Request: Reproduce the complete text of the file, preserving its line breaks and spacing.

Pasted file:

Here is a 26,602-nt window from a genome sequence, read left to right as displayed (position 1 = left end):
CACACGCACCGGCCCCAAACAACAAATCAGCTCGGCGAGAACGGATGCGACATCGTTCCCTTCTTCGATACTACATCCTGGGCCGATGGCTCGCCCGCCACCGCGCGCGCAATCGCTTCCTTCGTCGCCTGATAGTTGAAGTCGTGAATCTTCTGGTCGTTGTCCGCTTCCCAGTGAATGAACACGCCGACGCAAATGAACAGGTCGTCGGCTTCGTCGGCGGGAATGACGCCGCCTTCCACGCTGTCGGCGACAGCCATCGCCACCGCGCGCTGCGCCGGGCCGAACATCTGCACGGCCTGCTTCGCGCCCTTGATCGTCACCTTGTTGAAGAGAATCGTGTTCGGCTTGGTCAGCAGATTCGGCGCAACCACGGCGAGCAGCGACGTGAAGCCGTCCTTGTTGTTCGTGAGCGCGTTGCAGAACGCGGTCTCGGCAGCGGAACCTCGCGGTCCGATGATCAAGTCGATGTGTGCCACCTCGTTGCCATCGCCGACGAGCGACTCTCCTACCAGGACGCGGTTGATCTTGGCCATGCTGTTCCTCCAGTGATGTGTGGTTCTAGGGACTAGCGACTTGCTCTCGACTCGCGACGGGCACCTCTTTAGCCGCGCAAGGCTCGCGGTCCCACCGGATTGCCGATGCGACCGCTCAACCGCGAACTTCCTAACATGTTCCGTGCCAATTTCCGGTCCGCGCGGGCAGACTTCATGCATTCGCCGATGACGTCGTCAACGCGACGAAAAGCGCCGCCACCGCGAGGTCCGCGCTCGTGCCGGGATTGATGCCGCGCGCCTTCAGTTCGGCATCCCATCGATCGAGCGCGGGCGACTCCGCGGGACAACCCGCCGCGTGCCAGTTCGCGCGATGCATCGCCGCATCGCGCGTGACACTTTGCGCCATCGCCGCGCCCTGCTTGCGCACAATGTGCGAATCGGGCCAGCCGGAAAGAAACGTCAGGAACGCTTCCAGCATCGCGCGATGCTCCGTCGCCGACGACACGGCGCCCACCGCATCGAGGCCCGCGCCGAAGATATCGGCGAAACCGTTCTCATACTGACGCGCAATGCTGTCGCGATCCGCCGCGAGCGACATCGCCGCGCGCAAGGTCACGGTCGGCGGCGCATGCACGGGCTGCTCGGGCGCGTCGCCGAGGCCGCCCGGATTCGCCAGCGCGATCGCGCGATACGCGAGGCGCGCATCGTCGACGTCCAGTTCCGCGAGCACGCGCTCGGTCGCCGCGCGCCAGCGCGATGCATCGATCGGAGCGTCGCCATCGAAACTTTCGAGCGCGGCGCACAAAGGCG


Here is a 26,602-nt window from a genome sequence, read left to right as displayed (position 1 = left end):
CACACGCACCGGCCCCAAACAACAAATCAGCTCGGCGAGAACGGATGCGACATCGTTCCCTTCTTCGATACTACATCCTGGGCCGATGGCTCGCCCGCCACCGCGCGCGCAATCGCTTCCTTCGTCGCCTGATAGTTGAAGTCGTGAATCTTCTGGTCGTTGTCCGCTTCCCAGTGAATGAACACGCCGACGCAAATGAACAGGTCGTCGGCTTCGTCGGCGGGAATGACGCCGCCTTCCACGCTGTCGGCGACAGCCATCGCCACCGCGCGCTGCGCCGGGCCGAACATCTGCACGGCCTGCTTCGCGCCCTTGATCGTCACCTTGTTGAAGAGAATCGTGTTCGGCTTGGTCAGCAGATTCGGCGCAACCACGGCGAGCAGCGACGTGAAGCCGTCCTTGTTGTTCGTGAGCGCGTTGCAGAACGCGGTCTCGGCAGCGGAACCTCGCGGTCCGATGATCAAGTCGATGTGTGCCACCTCGTTGCCATCGCCGACGAGCGACTCTCCTACCAGGACGCGGTTGATCTTGGCCATGCTGTTCCTCCAGTGATGTGTGGTTCTAGGGACTAGCGACTTGCTCTCGACTCGCGACGGGCACCTCTTTAGCCGCGCAAGGCTCGCGGTCCCACCGGATTGCCGATGCGACCGCTCAACCGCGAACTTCCTAACATGTTCCGTGCCAATTTCCGGTCCGCGCGGGCAGACTTCATGCATTCGCCGATGACGTCGTCAACGCGACGAAAAGCGCCGCCACCGCGAGGTCCGCGCTCGTGCCGGGATTGATGCCGCGCGCCTTCAGTTCGGCATCCCATCGATCGAGCGCGGGCGACTCCGCGGGACAACCCGCCGCGTGCCAGTTCGCGCGATGCATCGCCGCATCGCGCGTGACACTTTGCGCCATCGCCGCGCCCTGCTTGCGCACAATGTGCGAATCGGGCCAGCCGGAAAGAAACGTCAGGAACGCTTCCAGCATCGCGCGATGCTCCGTCGCCGACGACACGGCGCCCACCGCATCGAGGCCCGCGCCGAAGATATCGGCGAAACCGTTCTCATACTGACGCGCAATGCTGTCGCGATCCGCCGCGAGCGACATCGCCGCGCGCAAGGTCACGGTCGGCGGCGCATGCACGGGCTGCTCGGGCGCGTCGCCGAGGCCGCCCGGATTCGCCAGCGCGATCGCGCGATACGCGAGGCGCGCATCGTCGACGTCCAGTTCCGCGAGCACGCGCTCGGTCGCCGCGCGCCAGCGCGATGCATCGATCGGAGCGTCGCCATCGAAACTTTCGAGCGCGGCGCACAAAGGCG